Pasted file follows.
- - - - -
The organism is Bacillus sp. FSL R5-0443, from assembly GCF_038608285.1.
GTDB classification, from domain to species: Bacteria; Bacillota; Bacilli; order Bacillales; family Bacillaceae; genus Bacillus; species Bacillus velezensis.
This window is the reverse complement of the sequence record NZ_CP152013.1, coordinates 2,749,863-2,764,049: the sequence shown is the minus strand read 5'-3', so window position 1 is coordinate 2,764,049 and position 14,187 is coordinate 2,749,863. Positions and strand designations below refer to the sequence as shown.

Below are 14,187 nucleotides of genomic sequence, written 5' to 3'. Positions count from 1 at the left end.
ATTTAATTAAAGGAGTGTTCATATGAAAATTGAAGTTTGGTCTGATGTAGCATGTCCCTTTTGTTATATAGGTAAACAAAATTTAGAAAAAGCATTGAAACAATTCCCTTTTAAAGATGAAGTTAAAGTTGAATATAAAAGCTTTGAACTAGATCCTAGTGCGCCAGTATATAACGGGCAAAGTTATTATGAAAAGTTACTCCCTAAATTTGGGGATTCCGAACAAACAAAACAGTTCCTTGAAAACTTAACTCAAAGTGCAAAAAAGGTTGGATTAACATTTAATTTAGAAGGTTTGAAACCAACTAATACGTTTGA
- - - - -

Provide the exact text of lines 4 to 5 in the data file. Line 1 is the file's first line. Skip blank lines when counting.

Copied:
Below are 14,187 nucleotides of genomic sequence, written 5' to 3'. Positions count from 1 at the left end.
ATTTAATTAAAGGAGTGTTCATATGAAAATTGAAGTTTGGTCTGATGTAGCATGTCCCTTTTGTTATATAGGTAAACAAAATTTAGAAAAAGCATTGAAACAATTCCCTTTTAAAGATGAAGTTAAAGTTGAATATAAAAGCTTTGAACTAGATCCTAGTGCGCCAGTATATAACGGGCAAAGTTATTATGAAAAGTTACTCCCTAAATTTGGGGATTCCGAACAAACAAAACAGTTCCTTGAAAACTTAACTCAAAGTGCAAAAAAGGTTGGATTAACATTTAATTTAGAAGGTTTGAAACCAACTAATACGTTTGA